Life & Art

November 14, 2012
By

That is one of the many unique artistic creations found at SMB Studio Arts Inc., an art studio/gallery in Eltingville, Staten Island which offers instruction to everyone from pre-school children to adults looking to pursue art as an avocation or career. I traveled there this past weekend for their Art & Music Event  intended to benefit those directly impacted by Hurricane Sandy, which included an auction of selected artworks.

The studio’s founding director and owner of SMB Steve Bunnicelli, who you see depicted in the drawing above, presided over the day’s proceedings.

In addition to an impressive display of art, we were treated to a performance by The Grautet , a great Jazz. The musical accompaniment was a nice complement to an eclectic collection of paintings and photographs created by some of SMB’s students. Several of the  works took as subjects things that hold fascination for almost all children, such as dinosaurs.

Popular cartoon characters:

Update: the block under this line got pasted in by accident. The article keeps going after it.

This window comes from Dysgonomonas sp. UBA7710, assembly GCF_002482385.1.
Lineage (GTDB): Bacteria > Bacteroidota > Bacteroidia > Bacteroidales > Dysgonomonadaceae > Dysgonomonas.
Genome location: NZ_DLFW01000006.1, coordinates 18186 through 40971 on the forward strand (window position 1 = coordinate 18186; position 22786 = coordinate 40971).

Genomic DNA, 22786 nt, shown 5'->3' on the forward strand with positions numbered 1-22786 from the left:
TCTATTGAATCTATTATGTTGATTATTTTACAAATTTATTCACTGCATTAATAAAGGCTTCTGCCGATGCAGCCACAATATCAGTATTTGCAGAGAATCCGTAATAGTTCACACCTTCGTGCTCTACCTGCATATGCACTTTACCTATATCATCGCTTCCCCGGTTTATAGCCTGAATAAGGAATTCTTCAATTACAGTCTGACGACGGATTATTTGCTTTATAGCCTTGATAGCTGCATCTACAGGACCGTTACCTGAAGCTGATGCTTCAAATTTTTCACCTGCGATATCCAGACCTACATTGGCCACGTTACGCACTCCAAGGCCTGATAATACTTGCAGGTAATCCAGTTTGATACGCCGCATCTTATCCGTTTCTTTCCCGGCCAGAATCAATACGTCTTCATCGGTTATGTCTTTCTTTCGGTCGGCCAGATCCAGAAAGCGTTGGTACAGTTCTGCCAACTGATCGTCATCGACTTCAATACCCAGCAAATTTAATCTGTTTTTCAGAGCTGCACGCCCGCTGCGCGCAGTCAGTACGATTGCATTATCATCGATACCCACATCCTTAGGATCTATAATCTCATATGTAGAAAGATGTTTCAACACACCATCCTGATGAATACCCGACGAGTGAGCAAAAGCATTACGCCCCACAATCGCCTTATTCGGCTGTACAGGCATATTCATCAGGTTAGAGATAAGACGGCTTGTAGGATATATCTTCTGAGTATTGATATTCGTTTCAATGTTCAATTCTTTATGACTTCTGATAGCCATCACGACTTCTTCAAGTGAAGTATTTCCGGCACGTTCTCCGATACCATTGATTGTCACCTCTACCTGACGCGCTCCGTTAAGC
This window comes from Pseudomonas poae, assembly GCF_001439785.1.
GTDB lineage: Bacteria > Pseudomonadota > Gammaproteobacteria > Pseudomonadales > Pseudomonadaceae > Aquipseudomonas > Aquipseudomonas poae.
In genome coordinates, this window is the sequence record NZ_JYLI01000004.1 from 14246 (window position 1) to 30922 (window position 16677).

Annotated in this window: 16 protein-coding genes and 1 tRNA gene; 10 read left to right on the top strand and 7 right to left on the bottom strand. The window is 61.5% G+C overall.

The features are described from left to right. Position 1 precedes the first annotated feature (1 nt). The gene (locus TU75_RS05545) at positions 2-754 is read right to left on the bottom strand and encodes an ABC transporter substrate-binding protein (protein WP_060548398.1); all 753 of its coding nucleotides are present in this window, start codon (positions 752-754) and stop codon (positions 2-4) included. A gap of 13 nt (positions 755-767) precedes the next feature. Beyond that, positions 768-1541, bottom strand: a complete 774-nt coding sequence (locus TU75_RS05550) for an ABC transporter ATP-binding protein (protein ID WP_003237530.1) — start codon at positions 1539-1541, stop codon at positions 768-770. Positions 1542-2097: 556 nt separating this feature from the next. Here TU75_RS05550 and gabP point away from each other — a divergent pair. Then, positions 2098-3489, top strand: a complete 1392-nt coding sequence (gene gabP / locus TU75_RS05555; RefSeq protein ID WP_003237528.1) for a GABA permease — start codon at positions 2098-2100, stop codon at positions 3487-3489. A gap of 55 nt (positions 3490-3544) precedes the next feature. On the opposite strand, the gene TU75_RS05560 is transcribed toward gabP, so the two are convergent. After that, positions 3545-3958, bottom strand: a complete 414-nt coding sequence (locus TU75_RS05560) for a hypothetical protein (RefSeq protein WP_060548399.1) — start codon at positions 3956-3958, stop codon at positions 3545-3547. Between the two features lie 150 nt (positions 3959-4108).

Iconic superheroes:

And cartoonish villains.

Monstrous characters from defunct television series were also depicted:

As were beloved pets, such as dogs.

There were also topical pictures, such as this variegated portrayal of America’s national symbol right before Veterans Day.

As well as a tribute to the United States Marines Corps on the 237th anniversary of its founding:

And a portrait commemorating the life and times of  John Lennon.

The artistic depictions of fictional superheroes and villains dovetailed nicely with the general motif of the studio, which seemed geared to appeal to the type of imaginative young students who go there to hone their craft.

Befitting a studio that caters to young art students, many of the works took as their theme fond childhood memories.

And children themselves.

As well as young adults.

Nature  and its creatures also served as subjects for many of the young artists.

But man-made objects were also limned.

I saw some brilliant sketches of iconic New York City landmarks.

Which seemed to connect with the historical presence of the studio-including figurines of legendary New York Yankees players and a frame of classic covers from the Saturday Evening Post.

There was some very interesting, experimental and abstract art on display as well.

But there were also more conventional portraits.

Overall, visiting SMB was a great experience, especially knowing that the proceeds from the evening were specifically earmarked for the victims of Hurricane Sandy. For those of you in Staten Island who appreciate art, it’s definitely worth a visit.

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